Friday, January 18, 2008

The Ox-Bow Incident (William Wellman, 1943)


William Wellman's taut, unaffected Western explores the bloodlust that overwhelms the outwardly wholesome folk of a frontier township when news arrives that one of their own has been found murdered on the outskirts. The picture is overtly incendiary in its evisceration of mob mentality and the nastier basic human impulses, yet so subtle and probing in its characterisations that a silent sideline exchange of glances between old lovers is enough to evoke a scarring, tangled shared history. It mixes a traditionally literary concern with the human condition with a traditionally Hollywood sense of escalating tension as well as a visceral and unusually confronting threat of violence. And it wraps up in just under 75 minutes.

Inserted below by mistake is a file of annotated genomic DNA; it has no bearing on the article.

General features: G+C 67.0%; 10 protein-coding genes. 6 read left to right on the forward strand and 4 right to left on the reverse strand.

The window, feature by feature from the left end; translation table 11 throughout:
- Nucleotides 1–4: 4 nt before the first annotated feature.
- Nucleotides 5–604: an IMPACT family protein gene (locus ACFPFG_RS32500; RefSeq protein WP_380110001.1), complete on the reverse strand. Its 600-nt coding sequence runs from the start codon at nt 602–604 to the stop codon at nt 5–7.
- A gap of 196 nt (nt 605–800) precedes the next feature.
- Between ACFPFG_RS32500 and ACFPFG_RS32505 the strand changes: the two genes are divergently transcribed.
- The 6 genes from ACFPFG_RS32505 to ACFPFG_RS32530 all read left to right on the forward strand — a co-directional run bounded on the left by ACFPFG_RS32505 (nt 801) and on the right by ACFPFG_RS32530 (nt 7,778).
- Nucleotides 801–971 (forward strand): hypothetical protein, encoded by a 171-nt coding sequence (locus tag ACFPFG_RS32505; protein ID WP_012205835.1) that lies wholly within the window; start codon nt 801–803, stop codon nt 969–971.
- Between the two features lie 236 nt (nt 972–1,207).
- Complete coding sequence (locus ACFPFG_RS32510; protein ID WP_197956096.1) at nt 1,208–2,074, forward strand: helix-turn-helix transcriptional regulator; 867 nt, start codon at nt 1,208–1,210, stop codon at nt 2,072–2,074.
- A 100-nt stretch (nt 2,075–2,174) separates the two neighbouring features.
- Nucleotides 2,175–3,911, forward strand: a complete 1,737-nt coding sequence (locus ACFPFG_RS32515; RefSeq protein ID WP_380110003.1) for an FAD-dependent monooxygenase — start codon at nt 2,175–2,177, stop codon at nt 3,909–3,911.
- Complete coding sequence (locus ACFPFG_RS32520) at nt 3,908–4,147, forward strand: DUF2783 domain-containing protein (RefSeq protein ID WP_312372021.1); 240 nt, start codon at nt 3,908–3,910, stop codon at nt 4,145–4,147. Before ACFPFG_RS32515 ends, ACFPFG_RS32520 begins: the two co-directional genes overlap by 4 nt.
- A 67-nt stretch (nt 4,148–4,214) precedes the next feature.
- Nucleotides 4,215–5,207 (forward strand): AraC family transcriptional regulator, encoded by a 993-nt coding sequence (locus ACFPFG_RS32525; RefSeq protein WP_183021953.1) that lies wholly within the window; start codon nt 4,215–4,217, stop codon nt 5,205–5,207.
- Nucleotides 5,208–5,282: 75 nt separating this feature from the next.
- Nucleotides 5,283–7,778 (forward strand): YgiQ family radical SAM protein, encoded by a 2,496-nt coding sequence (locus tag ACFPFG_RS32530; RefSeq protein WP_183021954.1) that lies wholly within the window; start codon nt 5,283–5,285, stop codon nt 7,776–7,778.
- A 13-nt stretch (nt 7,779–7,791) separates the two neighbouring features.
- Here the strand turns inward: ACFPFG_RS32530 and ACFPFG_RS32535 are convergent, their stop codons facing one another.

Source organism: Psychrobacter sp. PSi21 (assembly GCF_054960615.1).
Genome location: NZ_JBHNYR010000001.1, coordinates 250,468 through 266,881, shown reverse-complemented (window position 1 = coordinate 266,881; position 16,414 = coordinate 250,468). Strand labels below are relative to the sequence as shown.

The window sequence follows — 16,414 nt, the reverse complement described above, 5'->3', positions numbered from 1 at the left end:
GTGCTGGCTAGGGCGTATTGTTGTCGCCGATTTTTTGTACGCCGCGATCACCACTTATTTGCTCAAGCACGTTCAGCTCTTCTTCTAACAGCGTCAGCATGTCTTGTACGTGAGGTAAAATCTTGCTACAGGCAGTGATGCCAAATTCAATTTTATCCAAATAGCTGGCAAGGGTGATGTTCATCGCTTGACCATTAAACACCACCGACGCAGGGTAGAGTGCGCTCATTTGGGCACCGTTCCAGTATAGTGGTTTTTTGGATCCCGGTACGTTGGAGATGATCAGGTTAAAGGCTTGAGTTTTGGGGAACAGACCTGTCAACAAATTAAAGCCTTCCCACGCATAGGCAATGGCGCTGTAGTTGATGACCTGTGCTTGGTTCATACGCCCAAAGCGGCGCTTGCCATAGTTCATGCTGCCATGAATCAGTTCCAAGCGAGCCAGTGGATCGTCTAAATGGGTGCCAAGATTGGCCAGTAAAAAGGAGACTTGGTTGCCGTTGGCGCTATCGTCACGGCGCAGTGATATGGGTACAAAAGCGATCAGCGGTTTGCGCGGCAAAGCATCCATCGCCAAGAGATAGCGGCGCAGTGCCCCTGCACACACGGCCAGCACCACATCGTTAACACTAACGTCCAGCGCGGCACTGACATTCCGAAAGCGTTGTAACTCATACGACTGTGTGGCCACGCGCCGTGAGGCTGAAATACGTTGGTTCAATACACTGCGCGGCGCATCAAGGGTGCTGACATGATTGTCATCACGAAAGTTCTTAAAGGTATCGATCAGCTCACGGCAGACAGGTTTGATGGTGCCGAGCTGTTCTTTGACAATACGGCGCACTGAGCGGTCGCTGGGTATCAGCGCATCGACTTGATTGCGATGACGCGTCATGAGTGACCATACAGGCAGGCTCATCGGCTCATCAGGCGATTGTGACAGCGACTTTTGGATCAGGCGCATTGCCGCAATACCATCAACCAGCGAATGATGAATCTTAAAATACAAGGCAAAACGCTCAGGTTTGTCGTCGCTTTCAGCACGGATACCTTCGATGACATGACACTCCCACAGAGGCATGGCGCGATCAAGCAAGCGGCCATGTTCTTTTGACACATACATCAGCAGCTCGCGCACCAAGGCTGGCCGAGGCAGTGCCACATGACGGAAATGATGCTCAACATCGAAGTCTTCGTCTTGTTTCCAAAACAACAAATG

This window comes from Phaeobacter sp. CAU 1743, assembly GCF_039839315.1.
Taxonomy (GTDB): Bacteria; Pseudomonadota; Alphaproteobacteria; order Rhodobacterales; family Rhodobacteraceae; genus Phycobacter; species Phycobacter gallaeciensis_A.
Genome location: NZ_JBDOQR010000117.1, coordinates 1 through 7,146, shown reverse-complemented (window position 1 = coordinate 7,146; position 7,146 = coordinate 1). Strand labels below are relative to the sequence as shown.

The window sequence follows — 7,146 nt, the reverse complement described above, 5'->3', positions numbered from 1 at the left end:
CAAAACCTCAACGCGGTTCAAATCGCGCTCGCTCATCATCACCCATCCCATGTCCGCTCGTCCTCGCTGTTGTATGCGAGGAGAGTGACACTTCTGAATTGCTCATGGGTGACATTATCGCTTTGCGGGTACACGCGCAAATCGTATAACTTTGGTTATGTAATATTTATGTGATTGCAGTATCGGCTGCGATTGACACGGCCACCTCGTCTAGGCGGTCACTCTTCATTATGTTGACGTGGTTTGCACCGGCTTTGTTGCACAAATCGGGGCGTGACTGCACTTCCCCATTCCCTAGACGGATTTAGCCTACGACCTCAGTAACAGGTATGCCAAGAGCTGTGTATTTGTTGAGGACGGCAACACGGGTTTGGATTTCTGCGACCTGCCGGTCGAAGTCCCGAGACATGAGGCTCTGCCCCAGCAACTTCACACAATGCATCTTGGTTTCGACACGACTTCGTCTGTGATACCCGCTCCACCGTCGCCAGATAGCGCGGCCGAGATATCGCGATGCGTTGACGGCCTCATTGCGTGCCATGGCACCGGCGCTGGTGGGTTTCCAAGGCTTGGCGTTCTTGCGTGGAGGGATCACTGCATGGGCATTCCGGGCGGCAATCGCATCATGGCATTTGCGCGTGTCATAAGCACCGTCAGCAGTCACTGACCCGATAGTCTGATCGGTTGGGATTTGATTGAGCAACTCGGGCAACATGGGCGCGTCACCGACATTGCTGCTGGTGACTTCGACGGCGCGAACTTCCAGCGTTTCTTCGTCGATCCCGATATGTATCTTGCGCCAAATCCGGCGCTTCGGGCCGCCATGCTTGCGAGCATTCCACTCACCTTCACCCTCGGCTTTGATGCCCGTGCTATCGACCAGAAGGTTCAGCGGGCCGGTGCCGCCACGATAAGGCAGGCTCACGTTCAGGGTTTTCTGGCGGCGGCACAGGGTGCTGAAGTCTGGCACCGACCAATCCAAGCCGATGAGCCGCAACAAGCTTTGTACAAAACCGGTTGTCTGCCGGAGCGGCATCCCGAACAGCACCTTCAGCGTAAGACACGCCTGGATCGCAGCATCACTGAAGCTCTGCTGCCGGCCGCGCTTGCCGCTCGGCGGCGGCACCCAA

With its cynical undercurrent and blistering assault on frontier mythology, this is the kind of 'classical Hollywood' Western that makes you wonder how much of the claims of subversiveness and exposé of the revisionist craze that began in the late 60s (and is yet to really go away) is purely a matter of self-serious posturing.

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